I found a really great blog the other day. I don’t often share other people’s blogs, so you know it’s gotta be good! Check it out here. I found the blog after clicking on this recipe through Pinterest. I love Pinterest. I might need an intervention.
Anyways, I was drooling over this recipe. Feta? Olives? Tomatoes? Artichokes? All my favorite foods! And I knew Nick would like it since it called for chicken thighs. 95% of the time I cook chicken, I cook breasts, but breasts aren’t Nick’s favorite. In this case.
Mediterranean Chicken Pasta Bake
(adapted from For the Love of Cooking)
- 1 tbsp olive oil
- 5 boneless, skinless chicken thighs
- salt & pepper, to taste
- 1 small onion, halved and thinly sliced
- 3 cloves garlic, minced
- 1 tsp dried oregano
- 1 1/2 cups elbow macaroni
- zest & juice of one lemon
- 2 1/4 cups chicken broth
- 3/4 cup artichoke hearts (frozen or canned), quartered
- 3/4 cup grape tomatoes
- 1/3 cup kalamata olives
- 1 tbsp fresh parsley, chopped
- 3 tbsp feta cheese
Preheat oven to 350 degrees. Heat the olive oil in a Dutch oven over medium high heat. Season the chicken thighs with salt and pepper, and add them to the Dutch oven. Cook one side of the thighs for 3-4 minutes or until golden brown. Transfer chicken thighs to a plate.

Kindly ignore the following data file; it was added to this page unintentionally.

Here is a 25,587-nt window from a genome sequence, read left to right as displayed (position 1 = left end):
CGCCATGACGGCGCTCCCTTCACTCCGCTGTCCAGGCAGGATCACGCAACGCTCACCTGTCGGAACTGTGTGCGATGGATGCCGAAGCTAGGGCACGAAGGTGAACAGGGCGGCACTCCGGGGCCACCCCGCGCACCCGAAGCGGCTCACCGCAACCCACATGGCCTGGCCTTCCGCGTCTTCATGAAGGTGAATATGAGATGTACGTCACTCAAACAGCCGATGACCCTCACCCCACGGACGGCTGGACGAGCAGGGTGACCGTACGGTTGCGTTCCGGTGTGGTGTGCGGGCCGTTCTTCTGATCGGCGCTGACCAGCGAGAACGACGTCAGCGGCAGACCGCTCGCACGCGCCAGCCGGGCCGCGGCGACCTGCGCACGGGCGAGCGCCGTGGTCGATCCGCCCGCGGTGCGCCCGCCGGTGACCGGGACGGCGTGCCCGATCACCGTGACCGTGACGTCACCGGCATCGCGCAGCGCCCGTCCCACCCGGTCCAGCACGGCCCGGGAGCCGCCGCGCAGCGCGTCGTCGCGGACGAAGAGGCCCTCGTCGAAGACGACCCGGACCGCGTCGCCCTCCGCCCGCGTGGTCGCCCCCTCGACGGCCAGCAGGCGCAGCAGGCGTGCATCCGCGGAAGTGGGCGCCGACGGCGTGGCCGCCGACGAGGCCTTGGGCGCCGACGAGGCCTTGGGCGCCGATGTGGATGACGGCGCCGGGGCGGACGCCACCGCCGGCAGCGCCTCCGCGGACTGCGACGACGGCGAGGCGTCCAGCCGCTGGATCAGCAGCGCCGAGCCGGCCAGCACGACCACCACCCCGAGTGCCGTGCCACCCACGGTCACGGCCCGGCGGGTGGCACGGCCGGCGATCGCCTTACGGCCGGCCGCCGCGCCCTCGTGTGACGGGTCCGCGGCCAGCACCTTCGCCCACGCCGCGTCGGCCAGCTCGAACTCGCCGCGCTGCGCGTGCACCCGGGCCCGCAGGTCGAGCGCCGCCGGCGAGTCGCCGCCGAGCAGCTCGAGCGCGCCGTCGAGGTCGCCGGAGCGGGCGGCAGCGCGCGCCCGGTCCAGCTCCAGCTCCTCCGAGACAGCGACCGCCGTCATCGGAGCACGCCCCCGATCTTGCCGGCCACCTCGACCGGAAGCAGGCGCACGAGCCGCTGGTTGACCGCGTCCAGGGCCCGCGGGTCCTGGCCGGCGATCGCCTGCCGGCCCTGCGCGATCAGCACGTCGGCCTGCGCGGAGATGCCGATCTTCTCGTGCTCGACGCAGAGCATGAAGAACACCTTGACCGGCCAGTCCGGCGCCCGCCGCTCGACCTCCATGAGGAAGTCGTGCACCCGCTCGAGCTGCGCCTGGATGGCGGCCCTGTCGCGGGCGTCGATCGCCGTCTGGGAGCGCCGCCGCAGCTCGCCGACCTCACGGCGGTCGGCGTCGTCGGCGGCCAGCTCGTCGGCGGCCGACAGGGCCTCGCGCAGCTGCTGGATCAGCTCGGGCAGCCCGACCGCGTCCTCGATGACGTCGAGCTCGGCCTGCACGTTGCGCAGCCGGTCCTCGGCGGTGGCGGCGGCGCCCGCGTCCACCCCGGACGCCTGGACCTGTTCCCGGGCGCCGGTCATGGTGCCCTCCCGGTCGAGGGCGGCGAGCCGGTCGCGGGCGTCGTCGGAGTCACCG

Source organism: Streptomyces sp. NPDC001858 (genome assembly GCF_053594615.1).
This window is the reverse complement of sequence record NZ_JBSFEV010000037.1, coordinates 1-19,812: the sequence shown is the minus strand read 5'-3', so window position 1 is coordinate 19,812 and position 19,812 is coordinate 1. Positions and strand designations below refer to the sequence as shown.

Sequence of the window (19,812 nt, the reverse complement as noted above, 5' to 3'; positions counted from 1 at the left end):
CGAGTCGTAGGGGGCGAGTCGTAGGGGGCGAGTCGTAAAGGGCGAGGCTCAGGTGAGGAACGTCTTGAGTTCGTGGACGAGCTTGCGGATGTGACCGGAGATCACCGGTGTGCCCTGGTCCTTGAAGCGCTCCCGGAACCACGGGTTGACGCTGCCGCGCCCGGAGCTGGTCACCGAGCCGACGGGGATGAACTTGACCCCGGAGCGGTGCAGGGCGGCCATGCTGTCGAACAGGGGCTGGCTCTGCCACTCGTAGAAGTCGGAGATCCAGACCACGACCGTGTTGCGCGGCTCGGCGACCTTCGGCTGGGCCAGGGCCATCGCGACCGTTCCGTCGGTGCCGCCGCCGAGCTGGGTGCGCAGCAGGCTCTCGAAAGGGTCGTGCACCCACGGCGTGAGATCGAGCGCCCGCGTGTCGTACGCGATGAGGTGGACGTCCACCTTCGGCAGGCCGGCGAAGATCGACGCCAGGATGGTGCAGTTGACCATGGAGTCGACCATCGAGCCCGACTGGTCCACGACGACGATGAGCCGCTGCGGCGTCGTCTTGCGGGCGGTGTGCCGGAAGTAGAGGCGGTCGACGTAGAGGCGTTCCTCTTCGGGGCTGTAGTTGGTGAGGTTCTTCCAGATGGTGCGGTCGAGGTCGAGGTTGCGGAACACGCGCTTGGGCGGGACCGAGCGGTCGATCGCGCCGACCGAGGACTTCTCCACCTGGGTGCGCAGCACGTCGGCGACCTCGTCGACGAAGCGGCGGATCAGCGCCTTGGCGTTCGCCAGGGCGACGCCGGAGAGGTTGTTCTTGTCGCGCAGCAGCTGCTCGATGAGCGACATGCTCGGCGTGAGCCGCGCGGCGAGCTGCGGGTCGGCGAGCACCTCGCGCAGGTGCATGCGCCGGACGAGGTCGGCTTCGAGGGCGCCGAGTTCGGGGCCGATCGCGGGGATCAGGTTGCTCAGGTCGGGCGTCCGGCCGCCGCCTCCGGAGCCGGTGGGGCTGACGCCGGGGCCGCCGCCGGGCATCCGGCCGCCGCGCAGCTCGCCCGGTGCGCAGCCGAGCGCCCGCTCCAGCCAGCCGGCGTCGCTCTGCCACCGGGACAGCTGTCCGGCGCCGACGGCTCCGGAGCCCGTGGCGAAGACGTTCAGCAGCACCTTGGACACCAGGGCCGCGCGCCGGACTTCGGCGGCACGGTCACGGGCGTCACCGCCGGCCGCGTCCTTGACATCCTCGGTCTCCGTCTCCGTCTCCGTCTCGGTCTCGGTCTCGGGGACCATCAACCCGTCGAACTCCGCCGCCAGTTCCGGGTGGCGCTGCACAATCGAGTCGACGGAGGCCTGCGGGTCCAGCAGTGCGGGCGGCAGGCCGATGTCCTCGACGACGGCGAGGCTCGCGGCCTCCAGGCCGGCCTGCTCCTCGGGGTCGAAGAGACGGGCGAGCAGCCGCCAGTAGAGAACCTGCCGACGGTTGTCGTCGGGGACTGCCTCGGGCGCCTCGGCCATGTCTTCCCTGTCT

Add the onion, garlic, oregano, and pasta to the Dutch oven and cook, stirring constantly, for 1-2 minutes.
Add the lemon zest and juice, and chicken broth. Add the chicken thighs and juices back into the Dutch oven along with the artichokes, tomatoes, and olives. Sprinkle half of the parsley on top.
Cover with a lid and place into the oven to bake for 20 minutes. Remove the lid and continue to bake for another 10 minutes, until the pasta has soaked up most of the liquid and the chicken is cooked through. Sprinkle with the feta cheese and remaining parsley.
So yummy! The original recipe called for orzo instead of elbows, which would also be great. I couldn’t find orzo. Someday I’ll live in a normal city again. (If you do use orzo, use 3 cups of broth– since the elbows are hollow, they’re less dense and don’t require as much liquid.)